Whatever may have been Loughborough's indirectness in the closing period of Pitt's first government, we have no doubt that the grand cause of his fall was George III.'s distrust of his integrity generally. He had ratted too often and on too many questions. He had been pro-American and anti-Americanpro-reformer and anti-reformer-admirer of the French revolution and vilifier of it-a pro-Catholic and an anti-Catholic by turns ;-he had wheeled right about twice over upon almost everything--and it is hard for any man to obtain entire credit for honesty, when he walks about in the world's great masquerade with the label of so many tergiversations. But, moreover, he was well stricken in years; his administration of the proper business of the Chancery, though respectable, had not been eininently distinguished; he had not invested his judicial character with any overawing idea. To displace him was not like removing a Hardwicke-and it was to make way for an Eldon.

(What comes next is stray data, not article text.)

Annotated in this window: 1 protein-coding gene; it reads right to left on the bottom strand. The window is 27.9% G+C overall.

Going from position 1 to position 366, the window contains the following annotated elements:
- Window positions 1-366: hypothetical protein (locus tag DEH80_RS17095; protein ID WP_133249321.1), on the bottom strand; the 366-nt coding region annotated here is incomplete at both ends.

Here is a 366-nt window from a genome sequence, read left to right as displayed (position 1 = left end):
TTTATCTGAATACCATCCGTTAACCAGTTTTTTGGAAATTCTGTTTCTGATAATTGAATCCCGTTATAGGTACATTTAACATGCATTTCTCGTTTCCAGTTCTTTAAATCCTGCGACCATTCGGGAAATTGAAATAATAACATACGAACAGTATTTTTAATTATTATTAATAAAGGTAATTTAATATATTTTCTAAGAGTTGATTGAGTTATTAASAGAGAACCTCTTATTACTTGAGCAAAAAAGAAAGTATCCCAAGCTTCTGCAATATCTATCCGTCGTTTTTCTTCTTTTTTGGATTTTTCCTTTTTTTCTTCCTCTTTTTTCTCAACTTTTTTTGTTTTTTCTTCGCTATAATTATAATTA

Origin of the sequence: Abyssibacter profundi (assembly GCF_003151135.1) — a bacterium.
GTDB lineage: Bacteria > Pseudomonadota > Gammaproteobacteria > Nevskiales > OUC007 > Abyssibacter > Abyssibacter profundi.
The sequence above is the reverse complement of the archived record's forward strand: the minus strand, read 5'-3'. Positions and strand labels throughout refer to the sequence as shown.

On retirement he received a pension of 40001. a-year, and as he had no children, the earldom of Rosslyn was granted to him with remainder to his sister's son, Sir James St. Clair Erskine, a cadet of the family of Mar, and representative, through a female, of the Barons bold' who sleep in the chapel of Rosslyn. But for this connexion it is not likely that Loughborough would have chosen a title from a Scotch locality. Soon after his father's death he sold Chesterhall,— enough,' as Edie Ochiltree says, “to gar the auld man turn in his coftin.' He had never visited his native country since he shook her dust from off his feet in 1757. There never was anything Scotch in his aspect - his figure was rather short, but his features, though